My strengths involve open-mindedness, compassion, empathy, enthusiasm, relatability, proud independence, competitiveness, skillful engagement, approachability, attention to detail, collaboration, self-motivation, problem-solving skills, comfortability in fast-pace environments, excellent time management, self-monitoring (sexuality, feeling isolated), acknowledgement of discrimination/hate/stigmatizations, and sociological attitudes (elements that are under-noticed in the classroom and society that impact individuals). These strengths are constructions from my childhood. I grew up in a small Iowan town where Latinex people are the majority and Whites are the minority; therefore, my friends were a diverse group. These experiences help me relate and become comfortable with meeting new individuals regardless of race, ethnic background, or sexuality. Because of sports (cross-country and track), I am highly competitive. I now use a serious-leisure activity of running as a way to cope, manage, self-monitor, and guide to successfully maintain my moral character. Through running I have been able to re-evaluate myself in society to come fourth and acknowledge my wrong-doings and to start doing better and that is exactly why I’m here because I want to be better and I see myself as successful. I want to use my experiences, strengths, and struggles to assist young people as a high school counselor.
I have struggled with myself and my sexuality, I have struggled with finding acceptance. I struggle with anxiety. I consistently worry about things (grades, body image, personal health, characteristics displayed to public). Though if I am not accepted by my family for my sexuality, I am able to embrace myself and my qualities by finding belonging with friends and my teachers. Since I do not have the financial resources provided to me like most others, this makes me humble. Though I am not as intelligent as others, I am competitive within myself because that is what distance running has taught me. It motivates me to be able to attempt. Distance running is not about how many miles I can run, it is about how many times I can fail before I finally succeed. I have failed many times, but I have also taken the necessary steps to succeed and become someone new, a newly established person.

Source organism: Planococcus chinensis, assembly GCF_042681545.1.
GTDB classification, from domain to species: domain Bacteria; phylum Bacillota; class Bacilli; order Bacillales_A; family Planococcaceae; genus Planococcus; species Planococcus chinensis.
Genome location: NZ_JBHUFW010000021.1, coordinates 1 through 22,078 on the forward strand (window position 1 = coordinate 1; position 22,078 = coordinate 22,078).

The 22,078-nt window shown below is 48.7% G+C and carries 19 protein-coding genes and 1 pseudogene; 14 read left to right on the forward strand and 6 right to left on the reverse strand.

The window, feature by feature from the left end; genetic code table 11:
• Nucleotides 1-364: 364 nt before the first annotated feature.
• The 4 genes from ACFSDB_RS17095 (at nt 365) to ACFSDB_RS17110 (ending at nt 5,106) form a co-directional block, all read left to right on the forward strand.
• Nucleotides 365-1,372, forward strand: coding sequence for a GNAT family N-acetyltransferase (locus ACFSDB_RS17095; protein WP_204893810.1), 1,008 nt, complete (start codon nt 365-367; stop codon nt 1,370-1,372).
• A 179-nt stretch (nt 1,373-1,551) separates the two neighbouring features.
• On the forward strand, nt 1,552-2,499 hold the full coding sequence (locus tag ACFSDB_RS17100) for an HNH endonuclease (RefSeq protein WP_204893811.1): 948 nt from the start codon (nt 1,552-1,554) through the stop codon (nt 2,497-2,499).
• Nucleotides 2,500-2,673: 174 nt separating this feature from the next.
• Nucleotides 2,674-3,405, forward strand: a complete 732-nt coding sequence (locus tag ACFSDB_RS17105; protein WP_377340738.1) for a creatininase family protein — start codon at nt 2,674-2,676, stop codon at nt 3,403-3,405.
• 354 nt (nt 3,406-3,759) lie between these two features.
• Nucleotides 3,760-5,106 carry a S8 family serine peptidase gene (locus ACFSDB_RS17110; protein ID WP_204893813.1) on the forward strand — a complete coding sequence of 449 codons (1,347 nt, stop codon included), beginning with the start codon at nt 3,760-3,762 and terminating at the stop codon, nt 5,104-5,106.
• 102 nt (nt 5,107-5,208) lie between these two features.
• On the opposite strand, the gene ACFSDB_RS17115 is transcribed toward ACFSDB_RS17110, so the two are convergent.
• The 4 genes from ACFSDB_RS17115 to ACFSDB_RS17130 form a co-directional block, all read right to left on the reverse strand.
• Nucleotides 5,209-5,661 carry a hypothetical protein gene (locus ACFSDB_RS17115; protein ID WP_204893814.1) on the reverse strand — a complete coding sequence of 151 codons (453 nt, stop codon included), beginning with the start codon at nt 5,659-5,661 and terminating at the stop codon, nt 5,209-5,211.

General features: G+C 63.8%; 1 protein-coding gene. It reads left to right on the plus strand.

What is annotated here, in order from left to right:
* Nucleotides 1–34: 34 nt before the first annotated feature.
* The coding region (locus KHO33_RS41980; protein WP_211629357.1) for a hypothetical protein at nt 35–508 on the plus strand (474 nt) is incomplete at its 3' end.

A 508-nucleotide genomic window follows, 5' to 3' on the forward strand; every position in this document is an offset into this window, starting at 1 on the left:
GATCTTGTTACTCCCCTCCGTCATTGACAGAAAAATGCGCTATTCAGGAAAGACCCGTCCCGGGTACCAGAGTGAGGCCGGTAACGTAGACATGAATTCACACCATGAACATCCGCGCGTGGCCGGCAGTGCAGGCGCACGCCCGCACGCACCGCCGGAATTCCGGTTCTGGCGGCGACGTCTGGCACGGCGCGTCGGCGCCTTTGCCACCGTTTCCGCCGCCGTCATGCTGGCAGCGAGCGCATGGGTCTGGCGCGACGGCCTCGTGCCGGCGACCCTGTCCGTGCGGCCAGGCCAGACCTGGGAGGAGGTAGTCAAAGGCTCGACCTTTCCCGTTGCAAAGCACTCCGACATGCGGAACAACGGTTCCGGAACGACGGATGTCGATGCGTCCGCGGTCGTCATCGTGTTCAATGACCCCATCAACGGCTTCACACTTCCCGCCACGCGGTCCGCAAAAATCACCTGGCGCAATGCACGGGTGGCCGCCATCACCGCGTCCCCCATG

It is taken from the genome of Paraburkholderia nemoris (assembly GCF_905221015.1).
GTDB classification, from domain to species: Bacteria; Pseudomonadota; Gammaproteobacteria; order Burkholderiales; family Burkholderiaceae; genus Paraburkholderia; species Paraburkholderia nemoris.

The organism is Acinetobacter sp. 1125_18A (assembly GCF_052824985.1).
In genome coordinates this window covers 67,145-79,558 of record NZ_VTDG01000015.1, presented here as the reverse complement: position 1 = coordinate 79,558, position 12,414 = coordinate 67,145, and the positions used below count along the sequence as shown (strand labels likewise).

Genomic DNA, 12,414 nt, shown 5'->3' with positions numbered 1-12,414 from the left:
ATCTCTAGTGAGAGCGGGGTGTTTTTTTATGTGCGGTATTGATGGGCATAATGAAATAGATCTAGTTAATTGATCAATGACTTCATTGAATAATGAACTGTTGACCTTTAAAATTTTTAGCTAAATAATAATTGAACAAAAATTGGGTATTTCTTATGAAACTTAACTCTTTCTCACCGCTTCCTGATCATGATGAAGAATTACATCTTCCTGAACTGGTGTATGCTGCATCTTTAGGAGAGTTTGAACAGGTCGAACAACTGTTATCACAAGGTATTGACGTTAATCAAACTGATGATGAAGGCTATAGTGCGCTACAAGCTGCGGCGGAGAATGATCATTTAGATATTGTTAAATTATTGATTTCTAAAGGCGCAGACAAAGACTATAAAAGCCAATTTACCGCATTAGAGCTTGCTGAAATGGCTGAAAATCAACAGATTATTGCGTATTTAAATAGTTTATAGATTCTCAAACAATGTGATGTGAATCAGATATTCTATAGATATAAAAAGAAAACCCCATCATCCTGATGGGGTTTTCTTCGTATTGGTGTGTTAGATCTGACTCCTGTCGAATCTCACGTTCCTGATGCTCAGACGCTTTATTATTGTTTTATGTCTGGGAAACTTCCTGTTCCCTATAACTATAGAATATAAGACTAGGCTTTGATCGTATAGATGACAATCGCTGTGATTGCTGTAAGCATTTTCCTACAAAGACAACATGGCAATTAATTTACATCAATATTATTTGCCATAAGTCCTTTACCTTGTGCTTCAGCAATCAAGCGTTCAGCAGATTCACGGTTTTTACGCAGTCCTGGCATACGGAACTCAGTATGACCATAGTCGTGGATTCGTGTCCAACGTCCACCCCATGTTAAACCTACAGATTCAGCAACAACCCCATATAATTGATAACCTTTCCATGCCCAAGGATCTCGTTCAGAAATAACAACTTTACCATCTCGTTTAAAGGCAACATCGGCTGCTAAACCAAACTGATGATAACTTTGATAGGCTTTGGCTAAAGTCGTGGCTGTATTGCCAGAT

This testimony epitomizes the purpose of this book which is to enable students to “nestle in the now” through their storied experiences, but also enable them to harness the “nature of next” in order to focus on inspiration, ← ix | x → information, empowerment, and engagement to offset uncertainty, instability, stress, and risk. I encourage you to read, savor, and apply the practices in this book in order to motivate your students to live their lives as their authentic, actualized selves.
Ford, G., Watson, D. C., & Ford, L. (2014). Reclaiming our children’s education: Building a fortress of support for children of African descent. Religion & Education, 41(1), 51–62.
Longmire, B. & Montgomery, R. (2015). The relationship dynamic: How prospective students form a relationship with your college and why it matters in your ability to grow and control enrollment. Lenexa, KS: Longmire and Company Enrollment Management Solutions.
Singleton, G. & Linton, C. (2006). Courageous conversations about race: A field guide for achieving equity in schools. Thousand Oaks, CA: Corwin Press.
Vanilla, Dominant Ethos